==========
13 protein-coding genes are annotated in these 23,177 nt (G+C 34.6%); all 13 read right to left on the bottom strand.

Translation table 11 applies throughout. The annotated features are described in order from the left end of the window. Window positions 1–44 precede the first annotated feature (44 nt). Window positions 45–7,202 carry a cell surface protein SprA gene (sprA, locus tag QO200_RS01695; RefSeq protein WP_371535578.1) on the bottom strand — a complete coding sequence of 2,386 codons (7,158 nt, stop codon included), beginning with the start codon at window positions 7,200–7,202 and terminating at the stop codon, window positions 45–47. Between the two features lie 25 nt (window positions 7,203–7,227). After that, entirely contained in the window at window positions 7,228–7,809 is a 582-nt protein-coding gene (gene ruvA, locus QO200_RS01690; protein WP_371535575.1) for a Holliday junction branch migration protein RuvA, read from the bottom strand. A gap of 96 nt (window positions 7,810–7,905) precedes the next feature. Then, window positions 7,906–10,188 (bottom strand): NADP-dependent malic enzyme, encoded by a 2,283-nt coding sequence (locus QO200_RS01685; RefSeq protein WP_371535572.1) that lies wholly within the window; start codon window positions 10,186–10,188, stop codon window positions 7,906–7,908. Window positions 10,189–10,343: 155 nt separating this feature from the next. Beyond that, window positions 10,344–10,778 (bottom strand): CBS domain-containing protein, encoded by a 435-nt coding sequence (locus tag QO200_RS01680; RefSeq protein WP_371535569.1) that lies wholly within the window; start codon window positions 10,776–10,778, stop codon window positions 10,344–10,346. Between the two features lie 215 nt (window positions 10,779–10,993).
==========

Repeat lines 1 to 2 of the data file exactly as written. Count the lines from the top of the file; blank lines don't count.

13 protein-coding genes are annotated in these 23,177 nt (G+C 34.6%); all 13 read right to left on the bottom strand.

Translation table 11 applies throughout. The annotated features are described in order from the left end of the window. Window positions 1–44 precede the first annotated feature (44 nt). Window positions 45–7,202 carry a cell surface protein SprA gene (sprA, locus tag QO200_RS01695; RefSeq protein WP_371535578.1) on the bottom strand — a complete coding sequence of 2,386 codons (7,158 nt, stop codon included), beginning with the start codon at window positions 7,200–7,202 and terminating at the stop codon, window positions 45–47. Between the two features lie 25 nt (window positions 7,203–7,227). After that, entirely contained in the window at window positions 7,228–7,809 is a 582-nt protein-coding gene (gene ruvA, locus QO200_RS01690; protein WP_371535575.1) for a Holliday junction branch migration protein RuvA, read from the bottom strand. A gap of 96 nt (window positions 7,810–7,905) precedes the next feature. Then, window positions 7,906–10,188 (bottom strand): NADP-dependent malic enzyme, encoded by a 2,283-nt coding sequence (locus QO200_RS01685; RefSeq protein WP_371535572.1) that lies wholly within the window; start codon window positions 10,186–10,188, stop codon window positions 7,906–7,908. Window positions 10,189–10,343: 155 nt separating this feature from the next. Beyond that, window positions 10,344–10,778 (bottom strand): CBS domain-containing protein, encoded by a 435-nt coding sequence (locus tag QO200_RS01680; RefSeq protein WP_371535569.1) that lies wholly within the window; start codon window positions 10,776–10,778, stop codon window positions 10,344–10,346. Between the two features lie 215 nt (window positions 10,779–10,993).